The Legislature used to allow more fairness and less manipulation in their public hearings than they do today. Citizens were asked to leave their name and copies for the committee when testifying, but proponents and opponents were treated fairly as to time allotted.
Recently I went to the Criminal Justice & Public Safety Committee to testify, only to find it weighed heavily in the direction the committee chairman wanted it to go. People who wished to testify were made to wait in line for a long period to sign up ahead and notify not only which bill among many, but whether they were pro or con and then given a number for their slot at testifying. It smacked of arrogance and condescension on the part of the committee chairman and leaves citizens feeling poorly respected.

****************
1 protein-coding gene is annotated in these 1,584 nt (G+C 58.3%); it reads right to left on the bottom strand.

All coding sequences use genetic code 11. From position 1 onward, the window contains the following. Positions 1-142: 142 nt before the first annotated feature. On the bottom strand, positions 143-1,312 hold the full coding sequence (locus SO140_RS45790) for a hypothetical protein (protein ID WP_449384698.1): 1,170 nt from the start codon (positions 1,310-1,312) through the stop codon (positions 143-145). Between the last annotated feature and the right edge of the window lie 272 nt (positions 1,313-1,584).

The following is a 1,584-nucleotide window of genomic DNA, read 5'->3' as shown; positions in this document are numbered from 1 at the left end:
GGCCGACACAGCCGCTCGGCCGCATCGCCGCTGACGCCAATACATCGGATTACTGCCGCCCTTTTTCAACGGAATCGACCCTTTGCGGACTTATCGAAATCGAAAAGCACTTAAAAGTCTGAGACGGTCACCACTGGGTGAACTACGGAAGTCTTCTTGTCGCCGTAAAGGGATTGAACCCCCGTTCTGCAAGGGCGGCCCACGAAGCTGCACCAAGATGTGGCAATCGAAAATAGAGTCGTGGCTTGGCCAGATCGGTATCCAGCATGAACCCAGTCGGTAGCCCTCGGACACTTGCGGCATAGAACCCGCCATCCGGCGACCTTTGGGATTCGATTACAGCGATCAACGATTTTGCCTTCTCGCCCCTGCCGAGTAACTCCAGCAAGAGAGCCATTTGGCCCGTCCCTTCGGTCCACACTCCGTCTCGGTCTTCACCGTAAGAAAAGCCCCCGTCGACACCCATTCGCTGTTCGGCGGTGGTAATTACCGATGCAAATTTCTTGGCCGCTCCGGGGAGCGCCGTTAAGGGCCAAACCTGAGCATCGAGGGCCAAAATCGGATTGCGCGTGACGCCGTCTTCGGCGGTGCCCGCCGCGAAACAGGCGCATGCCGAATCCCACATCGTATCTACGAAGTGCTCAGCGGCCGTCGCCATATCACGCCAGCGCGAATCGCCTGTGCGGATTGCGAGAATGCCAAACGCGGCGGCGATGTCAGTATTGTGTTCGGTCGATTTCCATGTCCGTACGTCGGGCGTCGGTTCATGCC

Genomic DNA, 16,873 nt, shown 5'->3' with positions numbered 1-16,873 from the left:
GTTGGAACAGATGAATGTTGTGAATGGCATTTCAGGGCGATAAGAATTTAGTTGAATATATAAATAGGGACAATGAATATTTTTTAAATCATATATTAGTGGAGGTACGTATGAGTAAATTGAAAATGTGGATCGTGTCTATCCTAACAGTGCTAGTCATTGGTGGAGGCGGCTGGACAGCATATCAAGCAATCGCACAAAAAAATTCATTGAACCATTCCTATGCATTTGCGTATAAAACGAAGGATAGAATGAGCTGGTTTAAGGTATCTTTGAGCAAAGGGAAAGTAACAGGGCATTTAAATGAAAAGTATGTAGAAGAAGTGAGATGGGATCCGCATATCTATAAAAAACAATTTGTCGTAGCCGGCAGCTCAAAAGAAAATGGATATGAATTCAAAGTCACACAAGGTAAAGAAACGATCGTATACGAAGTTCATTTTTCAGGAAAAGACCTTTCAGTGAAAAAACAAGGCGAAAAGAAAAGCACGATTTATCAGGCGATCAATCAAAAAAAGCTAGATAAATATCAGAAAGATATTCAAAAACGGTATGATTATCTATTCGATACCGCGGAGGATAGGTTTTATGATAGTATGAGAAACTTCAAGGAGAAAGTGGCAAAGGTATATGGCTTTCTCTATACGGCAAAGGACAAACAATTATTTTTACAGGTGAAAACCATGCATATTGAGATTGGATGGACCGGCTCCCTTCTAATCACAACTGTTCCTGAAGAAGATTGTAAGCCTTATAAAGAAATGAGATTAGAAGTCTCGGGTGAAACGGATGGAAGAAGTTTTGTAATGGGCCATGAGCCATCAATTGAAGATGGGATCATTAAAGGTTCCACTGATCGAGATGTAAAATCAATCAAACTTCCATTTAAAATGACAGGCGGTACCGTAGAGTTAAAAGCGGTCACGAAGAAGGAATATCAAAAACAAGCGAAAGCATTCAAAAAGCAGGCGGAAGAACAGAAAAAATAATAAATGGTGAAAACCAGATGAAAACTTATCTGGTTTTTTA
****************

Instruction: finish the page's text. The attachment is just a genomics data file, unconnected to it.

I asked the sergeant-at-arms as to the authority of this citizen censorship and he did not comment, but I later learned it was the committee chairman, Sen. Stan Gerzofsky, D-Brunswick. This is ludicrous and treating the public poorly. Because the pro speakers went so long, many who came to testify in opposition had to leave. The bias was obvious and needs to be corrected. We spent all day and only two bills out of the six to be heard had been done by 6 in the evening.
It seems that Sen. Gerzofsky has overstepped his power and is trying to muzzle the people. Is that any way for our Legislature to treat the people?
George A. Fogg